GHANA – Ghana’s Minister of Finance, Ken Ofori Atta, has expressed confidence in the nation’s ability to achieve food self-sufficiency by the year 2024, attributing this optimism to strategic measures already implemented by the government.

This came after the minister visited the Agrifest exhibition, a five-day showcase of agriculture and food innovations, where he commended Ghanaians for their commitment to supporting the government’s agenda for food sufficiency.

Minister Ofori Atta outlined the government’s focus on boosting the agricultural sector’s growth from 6.3% in the previous year with the ultimate goal of ending food imports.

This move is expected to save approximately US$2 billion in expenditures related to poultry, rice, and other food imports.

In a bold financial move, the Ministry of Finance has allocated GHc1 billion in the 2024 budget, with an additional GHc2 billion anticipated from the Development Bank of Ghana to bolster the agricultural sector.

As part of the Domestic Debt Exchange Program (DDEP), the government is injecting GHc10 billion into commercial banks to ensure robust financial support for agriculture, underlining its commitment to the sector’s development.

Commending the Asian African Consortium (AAC) during Agrifest, Minister Ofori Atta praised the company’s transformative efforts in Ghana’s rice sub-sector.

The AAC is providing crucial technical and machinery support to smallholder farmers, addressing financial constraints and aiming to make Ghana’s agricultural sector more competitive and sustainable.

Adelaide Siaw Agyepong, CEO of AAC, emphasized the significance of their machinery in pre-farming activities, including land development, crop enhancement, and irrigation.

In conjunction with the 39th National Farmers’ Day celebration, the Ministry of Food and Agriculture launched Agrifest Ghana 2023, a five-day agricultural fair designed to showcase diverse food items and crops from different regions.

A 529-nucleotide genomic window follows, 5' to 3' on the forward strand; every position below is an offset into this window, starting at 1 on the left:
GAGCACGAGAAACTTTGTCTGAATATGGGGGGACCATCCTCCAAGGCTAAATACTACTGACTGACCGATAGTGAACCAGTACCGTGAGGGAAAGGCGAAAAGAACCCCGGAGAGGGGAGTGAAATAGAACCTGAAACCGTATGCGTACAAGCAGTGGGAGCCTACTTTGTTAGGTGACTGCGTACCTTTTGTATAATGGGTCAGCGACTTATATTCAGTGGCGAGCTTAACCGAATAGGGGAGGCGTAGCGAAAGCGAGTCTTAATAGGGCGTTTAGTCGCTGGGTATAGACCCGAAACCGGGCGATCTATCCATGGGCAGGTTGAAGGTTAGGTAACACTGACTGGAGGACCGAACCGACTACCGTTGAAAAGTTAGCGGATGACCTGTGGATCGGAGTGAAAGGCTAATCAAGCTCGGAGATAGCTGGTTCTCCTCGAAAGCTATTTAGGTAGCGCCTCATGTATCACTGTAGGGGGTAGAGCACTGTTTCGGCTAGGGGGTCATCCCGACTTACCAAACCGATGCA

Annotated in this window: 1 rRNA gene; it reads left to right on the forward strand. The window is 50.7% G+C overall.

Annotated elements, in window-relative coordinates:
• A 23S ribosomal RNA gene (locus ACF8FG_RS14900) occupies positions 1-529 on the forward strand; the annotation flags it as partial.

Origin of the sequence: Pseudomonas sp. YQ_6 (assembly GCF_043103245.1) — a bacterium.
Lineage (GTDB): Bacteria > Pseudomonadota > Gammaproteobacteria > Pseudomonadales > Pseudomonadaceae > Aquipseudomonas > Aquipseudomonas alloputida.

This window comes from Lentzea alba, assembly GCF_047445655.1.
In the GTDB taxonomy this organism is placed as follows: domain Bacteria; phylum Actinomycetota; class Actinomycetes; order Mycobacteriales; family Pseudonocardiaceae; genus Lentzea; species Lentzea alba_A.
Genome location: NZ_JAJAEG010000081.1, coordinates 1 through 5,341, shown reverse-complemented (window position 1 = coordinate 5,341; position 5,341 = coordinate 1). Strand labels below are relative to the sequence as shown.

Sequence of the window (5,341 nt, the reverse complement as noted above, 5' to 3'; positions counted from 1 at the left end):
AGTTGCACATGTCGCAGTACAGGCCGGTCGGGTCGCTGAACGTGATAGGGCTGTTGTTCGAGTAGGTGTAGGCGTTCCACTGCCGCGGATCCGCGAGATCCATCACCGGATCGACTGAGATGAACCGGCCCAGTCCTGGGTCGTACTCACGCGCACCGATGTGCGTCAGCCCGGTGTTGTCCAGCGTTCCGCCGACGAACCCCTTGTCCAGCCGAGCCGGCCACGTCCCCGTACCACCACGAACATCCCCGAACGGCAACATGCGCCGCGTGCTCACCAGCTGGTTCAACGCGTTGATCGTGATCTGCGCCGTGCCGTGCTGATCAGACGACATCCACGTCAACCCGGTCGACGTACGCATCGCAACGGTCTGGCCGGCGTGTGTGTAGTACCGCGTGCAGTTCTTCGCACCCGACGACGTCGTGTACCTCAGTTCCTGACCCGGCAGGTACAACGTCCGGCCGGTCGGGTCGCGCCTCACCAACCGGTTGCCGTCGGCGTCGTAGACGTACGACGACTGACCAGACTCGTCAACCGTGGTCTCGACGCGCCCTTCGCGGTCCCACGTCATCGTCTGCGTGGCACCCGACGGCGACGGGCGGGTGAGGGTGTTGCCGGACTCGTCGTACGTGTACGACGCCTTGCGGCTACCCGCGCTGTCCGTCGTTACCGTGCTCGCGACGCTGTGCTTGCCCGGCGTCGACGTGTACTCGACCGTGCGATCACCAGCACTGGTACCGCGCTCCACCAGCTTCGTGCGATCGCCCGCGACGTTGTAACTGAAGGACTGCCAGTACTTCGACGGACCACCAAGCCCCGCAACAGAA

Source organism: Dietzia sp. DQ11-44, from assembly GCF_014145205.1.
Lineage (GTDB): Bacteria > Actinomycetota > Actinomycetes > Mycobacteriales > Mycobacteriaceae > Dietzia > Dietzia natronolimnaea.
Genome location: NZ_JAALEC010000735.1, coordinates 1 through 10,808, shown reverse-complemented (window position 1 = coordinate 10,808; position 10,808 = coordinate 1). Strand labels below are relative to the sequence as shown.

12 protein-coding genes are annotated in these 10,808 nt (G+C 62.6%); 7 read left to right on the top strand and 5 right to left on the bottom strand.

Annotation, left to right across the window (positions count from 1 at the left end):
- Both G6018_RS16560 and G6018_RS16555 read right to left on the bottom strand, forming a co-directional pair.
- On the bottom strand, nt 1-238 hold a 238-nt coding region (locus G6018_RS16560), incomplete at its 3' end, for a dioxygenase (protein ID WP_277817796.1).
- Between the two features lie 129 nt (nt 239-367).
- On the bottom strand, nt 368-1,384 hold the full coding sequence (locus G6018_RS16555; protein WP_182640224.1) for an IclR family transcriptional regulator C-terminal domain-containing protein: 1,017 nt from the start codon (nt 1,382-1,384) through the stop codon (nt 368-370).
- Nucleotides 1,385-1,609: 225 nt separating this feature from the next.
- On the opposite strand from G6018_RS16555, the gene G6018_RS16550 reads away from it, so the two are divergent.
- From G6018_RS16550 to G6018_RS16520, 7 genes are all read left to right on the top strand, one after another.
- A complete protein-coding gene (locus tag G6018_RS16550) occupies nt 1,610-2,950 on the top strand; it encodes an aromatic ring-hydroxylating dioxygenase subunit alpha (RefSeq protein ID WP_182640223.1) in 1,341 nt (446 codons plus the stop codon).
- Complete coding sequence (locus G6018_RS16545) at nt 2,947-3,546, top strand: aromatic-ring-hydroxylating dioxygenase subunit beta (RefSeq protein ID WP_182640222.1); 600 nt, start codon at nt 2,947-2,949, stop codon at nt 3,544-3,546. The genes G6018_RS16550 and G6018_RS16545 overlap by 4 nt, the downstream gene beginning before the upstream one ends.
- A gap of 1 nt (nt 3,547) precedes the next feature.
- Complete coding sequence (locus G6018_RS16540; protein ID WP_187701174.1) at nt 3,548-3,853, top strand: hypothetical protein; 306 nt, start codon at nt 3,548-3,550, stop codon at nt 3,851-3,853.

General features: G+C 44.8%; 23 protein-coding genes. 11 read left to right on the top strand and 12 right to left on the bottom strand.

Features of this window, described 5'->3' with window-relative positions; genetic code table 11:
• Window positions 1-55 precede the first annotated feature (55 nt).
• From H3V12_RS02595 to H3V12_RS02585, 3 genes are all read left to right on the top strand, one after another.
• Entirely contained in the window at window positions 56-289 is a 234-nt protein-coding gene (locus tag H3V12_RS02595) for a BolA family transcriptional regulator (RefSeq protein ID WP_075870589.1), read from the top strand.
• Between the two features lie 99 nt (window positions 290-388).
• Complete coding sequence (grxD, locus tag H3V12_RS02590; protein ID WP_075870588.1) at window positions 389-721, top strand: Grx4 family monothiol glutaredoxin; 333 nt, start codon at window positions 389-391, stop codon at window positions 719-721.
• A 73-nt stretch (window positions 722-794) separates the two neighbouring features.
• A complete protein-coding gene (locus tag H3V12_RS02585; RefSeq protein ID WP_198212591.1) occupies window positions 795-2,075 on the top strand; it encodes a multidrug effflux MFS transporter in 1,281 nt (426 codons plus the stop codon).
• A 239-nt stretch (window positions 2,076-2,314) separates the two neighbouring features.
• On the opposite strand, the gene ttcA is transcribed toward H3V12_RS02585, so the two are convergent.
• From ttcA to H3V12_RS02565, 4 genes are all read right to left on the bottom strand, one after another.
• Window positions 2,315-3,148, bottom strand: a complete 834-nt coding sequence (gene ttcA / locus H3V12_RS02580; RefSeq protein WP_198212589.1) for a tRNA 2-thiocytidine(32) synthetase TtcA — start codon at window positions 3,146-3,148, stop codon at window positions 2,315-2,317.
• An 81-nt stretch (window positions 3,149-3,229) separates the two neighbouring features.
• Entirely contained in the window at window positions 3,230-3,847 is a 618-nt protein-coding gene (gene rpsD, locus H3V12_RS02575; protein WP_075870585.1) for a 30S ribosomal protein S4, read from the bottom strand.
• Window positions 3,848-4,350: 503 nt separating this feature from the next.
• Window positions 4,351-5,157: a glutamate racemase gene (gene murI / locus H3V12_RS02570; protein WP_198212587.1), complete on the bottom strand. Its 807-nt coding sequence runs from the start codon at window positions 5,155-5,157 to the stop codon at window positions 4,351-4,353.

This event, initiated under the second phase of the Planting for Food and Jobs program, aims to raise awareness about various food items, and their sources, and appreciate the dedicated farmers contributing to the nation’s agricultural success.

Despite recent reductions in extreme poverty, Ghana faces inequalities in poverty and nutrition indicators, with widespread micronutrient deficiency, especially among women and children.

The government is actively pursuing agricultural initiatives, aligning with the Coordinated Programme of Economic and Social Development Policies (2017–2024), Planting for Food and Jobs, and One District, One Warehouse policies.

The World Food Programme (WFP) is supporting Ghana’s efforts through a country strategic plan that focuses on addressing malnutrition, reducing post-harvest losses, improving market linkages, enhancing food safety, and building government capacities.

The long-term vision includes efficient, equitable, resilient, and inclusive food systems, achieved through technical and policy support, social protection programming, and public-private partnerships to increase the availability, accessibility, and affordability of nutritious foods.

WFP aims to work with ministries and private sector actors to improve awareness of healthy eating habits, targeting various vulnerable groups in the population.